Jacques Diouf, the Director-General of the United Nations Food and Agriculture Organisation has said that in order to reverse the 45 million undernourished people in Africa, end hunger in the region, lift millions out of extreme poverty and to achieve and sustain Africa’s economic growth, what is required is nothing less than an African Green Revolution.
In a statement issued by the FAO Banjul office on the address of the Director General on Green Revolution for Africa, Mr. Diouf said Africa is the only region in the world where agricultural productivity has been largely stagnant. He said, yields of maize and other staple cereals typically remain at about 1.0 ton per hectare and about half of those achieved in Asia and Latin America, while in the years ahead global warming is expected seriously to exacerbate current constraints on African farmers.
He said that, fortunately, Africa already posses the know-how and the scientific and technological tools required to achieve the above objectives. He added that, after nearly two decades during which aid to agriculture was regarded as the poor relation of development assistance, the international community and the Africans themselves have come round to recognise its central role.
“Significantly, the World Bank’s World Development Report 2008 will, for the first time in 25 years, focus on the role of agriculture in development. On the African side, governments are actively working to honour their 2003 Maputo Declaration to commit ten percent of their budgets to the agricultural sector. Now we know from experience that, the top-down application of science and technology will not work” he said.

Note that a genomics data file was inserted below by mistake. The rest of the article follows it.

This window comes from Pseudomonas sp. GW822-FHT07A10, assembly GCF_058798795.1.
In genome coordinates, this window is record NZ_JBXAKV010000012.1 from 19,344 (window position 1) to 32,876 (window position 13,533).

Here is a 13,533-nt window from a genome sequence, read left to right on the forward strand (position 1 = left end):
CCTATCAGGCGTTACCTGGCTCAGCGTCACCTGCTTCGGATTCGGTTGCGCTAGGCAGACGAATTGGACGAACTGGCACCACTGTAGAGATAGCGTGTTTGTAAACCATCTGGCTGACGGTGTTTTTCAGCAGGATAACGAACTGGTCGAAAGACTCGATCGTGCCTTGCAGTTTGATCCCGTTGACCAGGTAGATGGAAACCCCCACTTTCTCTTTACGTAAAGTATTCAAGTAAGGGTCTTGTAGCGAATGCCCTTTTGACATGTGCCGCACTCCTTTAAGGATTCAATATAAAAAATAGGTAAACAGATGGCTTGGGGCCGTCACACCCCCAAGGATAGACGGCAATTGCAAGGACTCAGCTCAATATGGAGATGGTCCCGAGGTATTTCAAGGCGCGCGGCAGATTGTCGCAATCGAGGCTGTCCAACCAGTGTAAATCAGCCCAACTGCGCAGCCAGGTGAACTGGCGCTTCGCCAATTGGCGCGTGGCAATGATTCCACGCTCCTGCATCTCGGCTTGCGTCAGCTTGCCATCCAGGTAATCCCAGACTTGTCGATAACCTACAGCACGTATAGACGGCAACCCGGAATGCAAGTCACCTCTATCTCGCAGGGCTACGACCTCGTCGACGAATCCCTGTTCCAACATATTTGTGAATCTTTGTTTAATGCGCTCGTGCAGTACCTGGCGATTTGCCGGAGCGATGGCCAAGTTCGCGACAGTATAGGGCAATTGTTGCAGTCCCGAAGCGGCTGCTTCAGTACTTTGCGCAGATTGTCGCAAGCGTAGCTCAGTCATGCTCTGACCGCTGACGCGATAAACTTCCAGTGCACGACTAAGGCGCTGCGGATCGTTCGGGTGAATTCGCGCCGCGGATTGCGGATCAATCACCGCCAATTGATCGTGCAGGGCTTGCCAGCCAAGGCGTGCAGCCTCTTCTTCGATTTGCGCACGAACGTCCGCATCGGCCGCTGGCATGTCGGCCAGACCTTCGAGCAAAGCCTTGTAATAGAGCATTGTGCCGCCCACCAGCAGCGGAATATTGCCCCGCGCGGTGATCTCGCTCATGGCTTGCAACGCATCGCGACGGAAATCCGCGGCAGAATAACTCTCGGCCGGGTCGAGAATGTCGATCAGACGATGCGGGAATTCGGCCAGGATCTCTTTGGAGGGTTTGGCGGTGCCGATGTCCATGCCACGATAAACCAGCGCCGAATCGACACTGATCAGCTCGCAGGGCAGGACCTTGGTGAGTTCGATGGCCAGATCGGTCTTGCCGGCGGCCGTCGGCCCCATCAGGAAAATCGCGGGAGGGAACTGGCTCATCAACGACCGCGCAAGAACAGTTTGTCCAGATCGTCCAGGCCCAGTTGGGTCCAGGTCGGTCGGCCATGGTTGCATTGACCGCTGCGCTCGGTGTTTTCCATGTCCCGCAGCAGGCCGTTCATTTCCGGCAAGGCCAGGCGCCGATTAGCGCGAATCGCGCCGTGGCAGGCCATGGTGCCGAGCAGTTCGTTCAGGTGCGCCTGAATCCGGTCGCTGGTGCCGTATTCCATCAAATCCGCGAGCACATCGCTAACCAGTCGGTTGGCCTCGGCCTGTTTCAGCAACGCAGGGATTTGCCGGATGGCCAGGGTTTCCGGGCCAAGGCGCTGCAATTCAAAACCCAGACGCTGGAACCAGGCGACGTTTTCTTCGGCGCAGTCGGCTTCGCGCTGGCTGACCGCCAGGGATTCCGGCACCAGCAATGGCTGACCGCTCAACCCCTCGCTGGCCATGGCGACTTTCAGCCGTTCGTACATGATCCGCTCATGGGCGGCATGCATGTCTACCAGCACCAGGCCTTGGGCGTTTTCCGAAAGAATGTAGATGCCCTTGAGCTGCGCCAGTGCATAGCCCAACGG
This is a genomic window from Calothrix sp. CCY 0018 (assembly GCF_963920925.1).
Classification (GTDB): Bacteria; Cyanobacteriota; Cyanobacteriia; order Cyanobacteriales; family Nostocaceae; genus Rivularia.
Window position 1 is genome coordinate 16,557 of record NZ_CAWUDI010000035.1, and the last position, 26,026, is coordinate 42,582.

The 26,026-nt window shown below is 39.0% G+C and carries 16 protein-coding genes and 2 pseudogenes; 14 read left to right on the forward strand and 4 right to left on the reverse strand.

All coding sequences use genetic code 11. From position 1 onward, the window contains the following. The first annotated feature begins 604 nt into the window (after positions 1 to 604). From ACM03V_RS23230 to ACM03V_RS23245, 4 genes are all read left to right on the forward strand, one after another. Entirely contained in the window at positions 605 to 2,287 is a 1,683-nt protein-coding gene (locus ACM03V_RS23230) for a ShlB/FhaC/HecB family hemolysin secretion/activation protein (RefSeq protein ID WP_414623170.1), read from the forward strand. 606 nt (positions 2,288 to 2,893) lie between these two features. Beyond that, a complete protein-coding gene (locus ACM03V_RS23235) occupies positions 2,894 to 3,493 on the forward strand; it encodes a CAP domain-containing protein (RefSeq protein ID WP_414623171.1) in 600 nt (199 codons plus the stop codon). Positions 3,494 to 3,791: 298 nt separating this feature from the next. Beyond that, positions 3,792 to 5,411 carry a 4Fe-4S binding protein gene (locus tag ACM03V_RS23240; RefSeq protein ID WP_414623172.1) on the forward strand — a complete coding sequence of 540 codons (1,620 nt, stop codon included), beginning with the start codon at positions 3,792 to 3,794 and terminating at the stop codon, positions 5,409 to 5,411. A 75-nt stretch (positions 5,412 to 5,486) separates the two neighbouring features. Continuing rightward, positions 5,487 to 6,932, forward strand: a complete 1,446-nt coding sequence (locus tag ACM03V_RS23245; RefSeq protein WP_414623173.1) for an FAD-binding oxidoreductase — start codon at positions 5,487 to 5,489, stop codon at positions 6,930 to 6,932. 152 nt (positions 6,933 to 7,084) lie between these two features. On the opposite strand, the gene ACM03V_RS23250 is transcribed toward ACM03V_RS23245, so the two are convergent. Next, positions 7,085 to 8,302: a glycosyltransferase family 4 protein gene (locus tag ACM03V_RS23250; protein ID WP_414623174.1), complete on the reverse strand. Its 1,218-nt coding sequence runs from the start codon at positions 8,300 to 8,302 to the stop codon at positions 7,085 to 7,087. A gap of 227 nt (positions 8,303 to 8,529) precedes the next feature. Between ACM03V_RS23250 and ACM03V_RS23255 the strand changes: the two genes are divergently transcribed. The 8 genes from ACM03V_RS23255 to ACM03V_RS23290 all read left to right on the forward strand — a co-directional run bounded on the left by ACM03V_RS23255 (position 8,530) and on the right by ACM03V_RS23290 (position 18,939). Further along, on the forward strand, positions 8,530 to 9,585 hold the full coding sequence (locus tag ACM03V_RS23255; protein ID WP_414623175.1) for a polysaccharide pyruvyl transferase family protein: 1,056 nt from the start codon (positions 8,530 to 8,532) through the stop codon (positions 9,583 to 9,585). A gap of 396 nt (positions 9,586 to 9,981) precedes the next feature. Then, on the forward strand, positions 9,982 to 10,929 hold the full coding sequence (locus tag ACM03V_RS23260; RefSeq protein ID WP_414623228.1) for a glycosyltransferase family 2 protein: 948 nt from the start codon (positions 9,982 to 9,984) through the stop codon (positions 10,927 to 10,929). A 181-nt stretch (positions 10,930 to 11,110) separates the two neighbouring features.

He then observed that Africa’s Green Revolution must therefore be homegrown. “The four I’s needed to derive it are;
- Infrastructure- as heavy investment in irrigation and water management are essential in sub-Saharan Africa, where less than four percent of the total arable land is currently irrigated.
- Incentives- African governments hold give priority to sound national agricultural policies and adjust to new international trade regimes through revised pricing and trade policies. The creation of more open access to markets and fair and predictable prices for produce are important to enable production increase on the African continent.
- Innovation- new technologies and farming systems are essential, while it is also crucial that ways are found to make knowledge more easily accessible to the smallholder farmer in an affordable and sustainable manner.
- Institutions- there is an urgent need for strengthened national institutions that facilitate productivity enhancement and the functioning of commercial agricultural markets.
Mr. Diouf further noted that, it must be recognised that given the wide variety of agro-ecological zones and farming systems existing in Africa, there is no ‘one size’ solution. He said that Africa’s Green Revolution although continental in design, must be context-specified in implementation. He added that, it must also give pride of place to smallholders in a context where seven out of ten people live in rural areas.
He then noted that, the recent data on African agricultural production indicates that, the revolution may already have begun and it must be allowed to gather force to roll on despite the new challenges of global warming and bio-energy.
The FAO boss asserted that by definition, Africans themselves are the leading protagonists in the process; a significant contribution will be required of the International community. He then observed that, a good way to start would be for the G8 countries to start delivering on their commitment to double aid to Africa between 2004 and 2010.